In vitro evaluation of fungicides offers useful information regarding efficacy against pathogens. It could be carried out in a short time and provide guidelines for future field testing. Therefore, the present study was conducted to assess the in vitro bioefficacy of four novel fungicides namely NC101, NCP102, PN103 and PMN104 with different isolates of soil borne and grapevine pathogens.


  • Materials and Methods

    2.1.  Fungicide

    Four novel fungicides considered for the study were; NC101 (Contains modified copper particles), NCP102 (NC101 impregnated with phytohormones), PN103 (phosphonates with mixture of macro and micro-nutrients), PMN104 (PN103 with additional micro nutrients). In vitro bioefficacy of four novel fungicides; NC101 (500, 1000, 2000, 3000 and 4000 ppm), NCP102 (250, 500, 1000, 2000 and 3000 ppm), PN103 (500, 1000, 2000, 3000 and 4000 ppm) and PMN104 (500, 1000, 2000, 3000 and 4000 ppm) were evaluated.

    2.2.  Pathogens

    Five bacterial pathogen viz. Xanthomonas campestris pv. citri (Citrus canker), Xanthomonas campestris pv. campestris (Black rot of cabbage), Xanthomonas campestris pv. punicae (Bacterial leaf blight of pomegranate), Xanthomonas campestris pv. viticola (Bacterial leaf spot of grapes)and Xanthomonas oryzae pv. oryzae (Bacterial leaf blight of rice)and 10 fungal pathogens viz. Rhizoctonia bataticola (Damping off of chillies), Sclerotium rolfsii (Stem rot of paddy), Cladosporium sp (Bunch rot in grapes), Alternaria alternata (Early blight of brinjal), Colletotrichum gloeosporioides (Anthracnose of grapes), Penicillium notatum (Blue mold of citrus), Magnaporthe oryzae (Blast of paddy), Fusarium oxysporium (Wilt of tomato), Macrophomina phaseolina (Soyabean isolate) (Charcoal rot of soyabean)and Macrophomina phaseolina (Jute isolate) (Stem rot of jute) were used in the study. All the pathogens were procured from culture collection of ICAR- National Research Centre for Grapes. Fungal strains were cultured and preserved on Potato Dextrose Agar (Hi Media MH096) and bacterial cultures were maintained on Nutrient Agar (Hi Media MM012).

    2.3.  Bio-efficacy of fungicides against Xanthomonas species (Paper Disc method)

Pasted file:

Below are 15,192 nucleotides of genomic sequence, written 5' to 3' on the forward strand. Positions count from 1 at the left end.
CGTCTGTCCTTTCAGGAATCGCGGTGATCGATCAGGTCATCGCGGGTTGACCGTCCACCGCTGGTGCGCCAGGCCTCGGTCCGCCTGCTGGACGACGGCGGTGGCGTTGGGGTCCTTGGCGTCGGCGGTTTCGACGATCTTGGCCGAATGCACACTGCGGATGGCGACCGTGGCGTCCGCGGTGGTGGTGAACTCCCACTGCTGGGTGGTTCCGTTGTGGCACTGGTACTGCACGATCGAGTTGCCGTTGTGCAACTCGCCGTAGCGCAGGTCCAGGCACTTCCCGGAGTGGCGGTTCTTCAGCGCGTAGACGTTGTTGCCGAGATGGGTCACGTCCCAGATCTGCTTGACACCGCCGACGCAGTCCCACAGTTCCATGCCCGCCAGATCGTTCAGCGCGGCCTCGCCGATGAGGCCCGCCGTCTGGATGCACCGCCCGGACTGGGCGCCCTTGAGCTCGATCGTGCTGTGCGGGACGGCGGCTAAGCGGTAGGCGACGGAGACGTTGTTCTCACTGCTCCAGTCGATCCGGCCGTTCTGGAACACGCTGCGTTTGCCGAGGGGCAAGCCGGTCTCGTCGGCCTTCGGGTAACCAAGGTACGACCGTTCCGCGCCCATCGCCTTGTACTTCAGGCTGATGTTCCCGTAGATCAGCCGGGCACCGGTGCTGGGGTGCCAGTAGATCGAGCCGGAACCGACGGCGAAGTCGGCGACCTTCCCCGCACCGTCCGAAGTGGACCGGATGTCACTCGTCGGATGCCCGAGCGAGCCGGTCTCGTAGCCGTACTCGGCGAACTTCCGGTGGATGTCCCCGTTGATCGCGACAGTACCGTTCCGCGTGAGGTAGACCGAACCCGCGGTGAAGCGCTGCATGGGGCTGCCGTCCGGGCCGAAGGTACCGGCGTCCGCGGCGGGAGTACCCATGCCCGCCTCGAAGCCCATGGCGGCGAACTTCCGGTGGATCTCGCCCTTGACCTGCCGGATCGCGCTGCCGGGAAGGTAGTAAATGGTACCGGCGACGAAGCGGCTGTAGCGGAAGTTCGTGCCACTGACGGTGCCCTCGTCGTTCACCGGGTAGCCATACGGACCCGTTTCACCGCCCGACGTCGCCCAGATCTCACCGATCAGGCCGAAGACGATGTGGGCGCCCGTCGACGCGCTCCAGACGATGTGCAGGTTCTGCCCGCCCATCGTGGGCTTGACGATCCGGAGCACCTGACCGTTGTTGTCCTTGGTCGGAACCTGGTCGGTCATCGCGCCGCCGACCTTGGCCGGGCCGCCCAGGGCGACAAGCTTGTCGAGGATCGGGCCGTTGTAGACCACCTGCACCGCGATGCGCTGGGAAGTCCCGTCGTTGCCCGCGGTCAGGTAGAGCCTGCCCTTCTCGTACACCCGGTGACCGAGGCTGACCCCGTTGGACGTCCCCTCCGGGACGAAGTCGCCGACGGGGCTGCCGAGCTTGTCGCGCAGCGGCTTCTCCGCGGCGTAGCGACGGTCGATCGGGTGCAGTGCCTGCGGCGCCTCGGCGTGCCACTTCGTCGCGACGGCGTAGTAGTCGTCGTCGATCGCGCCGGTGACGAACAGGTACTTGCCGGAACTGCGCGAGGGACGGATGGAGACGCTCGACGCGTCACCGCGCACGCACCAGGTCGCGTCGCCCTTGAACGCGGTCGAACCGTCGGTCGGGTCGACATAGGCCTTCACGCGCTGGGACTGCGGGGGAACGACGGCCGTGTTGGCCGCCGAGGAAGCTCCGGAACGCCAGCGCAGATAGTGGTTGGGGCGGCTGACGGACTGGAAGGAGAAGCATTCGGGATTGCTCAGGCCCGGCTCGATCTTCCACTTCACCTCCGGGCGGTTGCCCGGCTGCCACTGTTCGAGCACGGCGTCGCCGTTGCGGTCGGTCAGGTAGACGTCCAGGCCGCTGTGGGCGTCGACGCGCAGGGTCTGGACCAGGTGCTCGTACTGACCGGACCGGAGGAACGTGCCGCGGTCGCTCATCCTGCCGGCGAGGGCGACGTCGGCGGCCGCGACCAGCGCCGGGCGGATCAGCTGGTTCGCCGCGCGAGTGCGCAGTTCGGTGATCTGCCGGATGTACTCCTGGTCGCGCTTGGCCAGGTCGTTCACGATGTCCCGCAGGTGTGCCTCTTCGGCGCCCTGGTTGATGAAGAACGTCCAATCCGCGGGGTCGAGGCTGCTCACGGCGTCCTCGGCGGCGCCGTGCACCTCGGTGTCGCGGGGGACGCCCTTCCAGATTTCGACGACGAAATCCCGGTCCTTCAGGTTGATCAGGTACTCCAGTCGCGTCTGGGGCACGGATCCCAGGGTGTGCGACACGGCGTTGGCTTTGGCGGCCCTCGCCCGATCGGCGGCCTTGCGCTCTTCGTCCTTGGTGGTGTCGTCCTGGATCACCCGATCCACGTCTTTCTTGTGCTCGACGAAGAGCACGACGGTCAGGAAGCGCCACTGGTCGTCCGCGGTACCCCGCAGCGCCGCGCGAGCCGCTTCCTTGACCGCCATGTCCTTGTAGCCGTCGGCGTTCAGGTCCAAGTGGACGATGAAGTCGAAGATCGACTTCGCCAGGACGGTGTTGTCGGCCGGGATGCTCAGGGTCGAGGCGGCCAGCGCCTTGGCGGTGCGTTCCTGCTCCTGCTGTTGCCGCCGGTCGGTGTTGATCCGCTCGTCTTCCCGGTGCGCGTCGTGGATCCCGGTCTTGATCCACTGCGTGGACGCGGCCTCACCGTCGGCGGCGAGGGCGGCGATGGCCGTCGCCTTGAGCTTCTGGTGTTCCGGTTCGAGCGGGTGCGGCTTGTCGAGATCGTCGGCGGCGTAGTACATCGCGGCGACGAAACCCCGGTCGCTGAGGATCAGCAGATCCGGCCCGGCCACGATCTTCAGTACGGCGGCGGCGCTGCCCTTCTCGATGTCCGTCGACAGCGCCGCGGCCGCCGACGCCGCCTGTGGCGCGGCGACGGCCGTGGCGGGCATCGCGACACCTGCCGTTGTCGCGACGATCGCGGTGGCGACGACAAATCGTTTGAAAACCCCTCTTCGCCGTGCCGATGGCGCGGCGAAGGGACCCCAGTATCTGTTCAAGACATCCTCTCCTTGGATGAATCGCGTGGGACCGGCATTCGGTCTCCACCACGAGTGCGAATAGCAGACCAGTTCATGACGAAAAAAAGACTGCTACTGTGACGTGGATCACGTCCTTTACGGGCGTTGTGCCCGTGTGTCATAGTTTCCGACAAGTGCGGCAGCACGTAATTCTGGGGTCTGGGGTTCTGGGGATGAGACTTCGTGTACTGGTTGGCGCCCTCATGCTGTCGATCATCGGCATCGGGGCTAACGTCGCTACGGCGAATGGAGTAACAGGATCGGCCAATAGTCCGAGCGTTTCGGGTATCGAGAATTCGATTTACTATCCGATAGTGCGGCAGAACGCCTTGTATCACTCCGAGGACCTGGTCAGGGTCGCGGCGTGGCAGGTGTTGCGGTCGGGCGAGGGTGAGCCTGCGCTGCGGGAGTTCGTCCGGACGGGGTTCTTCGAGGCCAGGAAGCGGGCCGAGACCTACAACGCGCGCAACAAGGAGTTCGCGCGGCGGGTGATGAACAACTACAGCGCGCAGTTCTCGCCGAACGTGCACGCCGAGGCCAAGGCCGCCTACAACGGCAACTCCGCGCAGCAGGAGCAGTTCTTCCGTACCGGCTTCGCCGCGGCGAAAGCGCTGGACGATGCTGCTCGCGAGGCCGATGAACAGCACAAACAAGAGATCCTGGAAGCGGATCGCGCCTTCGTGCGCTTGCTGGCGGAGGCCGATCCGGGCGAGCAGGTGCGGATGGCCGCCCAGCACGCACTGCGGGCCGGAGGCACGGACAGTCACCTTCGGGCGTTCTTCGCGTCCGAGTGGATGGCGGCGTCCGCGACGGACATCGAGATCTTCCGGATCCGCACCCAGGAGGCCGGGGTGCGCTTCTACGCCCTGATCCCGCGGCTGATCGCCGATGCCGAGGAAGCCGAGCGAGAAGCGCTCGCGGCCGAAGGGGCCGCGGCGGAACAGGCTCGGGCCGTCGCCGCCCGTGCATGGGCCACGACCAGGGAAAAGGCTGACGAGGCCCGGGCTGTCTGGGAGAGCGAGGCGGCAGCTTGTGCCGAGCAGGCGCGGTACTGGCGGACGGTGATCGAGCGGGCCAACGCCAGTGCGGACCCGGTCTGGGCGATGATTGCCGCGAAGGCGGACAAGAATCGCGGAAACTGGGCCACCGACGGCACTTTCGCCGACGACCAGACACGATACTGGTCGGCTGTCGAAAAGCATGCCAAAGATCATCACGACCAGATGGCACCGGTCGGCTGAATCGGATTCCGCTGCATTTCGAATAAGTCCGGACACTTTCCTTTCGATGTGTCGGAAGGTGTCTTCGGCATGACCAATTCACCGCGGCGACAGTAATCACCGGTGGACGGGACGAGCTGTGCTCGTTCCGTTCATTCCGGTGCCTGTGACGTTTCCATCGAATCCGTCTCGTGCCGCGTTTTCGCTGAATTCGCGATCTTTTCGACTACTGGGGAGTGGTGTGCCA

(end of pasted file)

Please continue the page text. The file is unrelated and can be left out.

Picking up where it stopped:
The bioefficacy of novel fungicides against bacterial pathogens were studied using paper disc method (Meenaet al., 2004). The derived concentrations of the novel fungicides were freshly prepared in sterile distilled water and the bacterium was multiplied by inoculating the loopful culture in 150 ml conical flask containing 50 ml of nutrient broth medium. The inoculated flasks were incubated at 28±1°C for 48 h.

    The bacterial culture in broth was seeded to lukewarm Nutrient agar. The seeded medium (15–20 ml) was poured in sterilized Petriplates of diameter 90 mm and allowed to solidify. The sterilized filter paper (Whatman filter paper no. 1) discs (5 mm in diameter) were soaked in the solutions of different concentrations of above mentioned chemicals for 10 minutes. The chemical impregnated discs were placed onto the lawn with the help of sterilized forceps. Then the plates were incubated at 28±1°C for 72 hr.Lysis of the bacterial lawn around the disc were recorded and the results of sensitivity were reported as the zone of inhibition. The sterilized paper discs impregnated with sterile distilled water served as control.

    2.4.  Bio-efficacy of fungicides against fungal pathogens (Poison food technique)

    For evaluation of different fungicides, “Poisoned Food Technique” developed by Nene and Thapliyal (1979) was followed. Mother culture was prepared in Potato Dextrose Agar (PDA) media from the pure culture which was used as the mycelium source of fungus. Different concentrations of each novel fungicide were added to 200 ml of PDA medium for obtaining various concentrations of fungicidal suspension. 15 ml of poisoned medium was poured in each Petri plate and allowed to solidify. Negative checks i.e. control plates were maintained without addition of the fungicides to the media. Six mm diameter piece of fungal mycelium was taken from seven-day old cultured plate and kept at the center of the poisoned plates. The treated plates were incubated at 25±2°C. Observations on radial mycelial growth colony diameter were recorded at the time when untreated control plates were fully covered with mycelial growth of the test pathogen. Percent inhibition of fungal growth was calculated using the following formula (Vincent, 1947):

    Percent growth inhibition = A-B/AX 100

    Where,

    A=Colony growth of the fungus in control plate

    B=Colony growth of the fungusin treated plate

    2.5.  Statistical analysis

    Recorded data were analyzed in Completely Randomised Design (CRD) through Analysis of Variance (ANOVA) and treatments means were compared by Fisher’s Least Significant Difference (LSD) test. Data was processed statistically through SAS (9.3) software.


  • Results and Discussion

    3.1.  In vitro evaluation of novel fungicides against different Xanthomonas species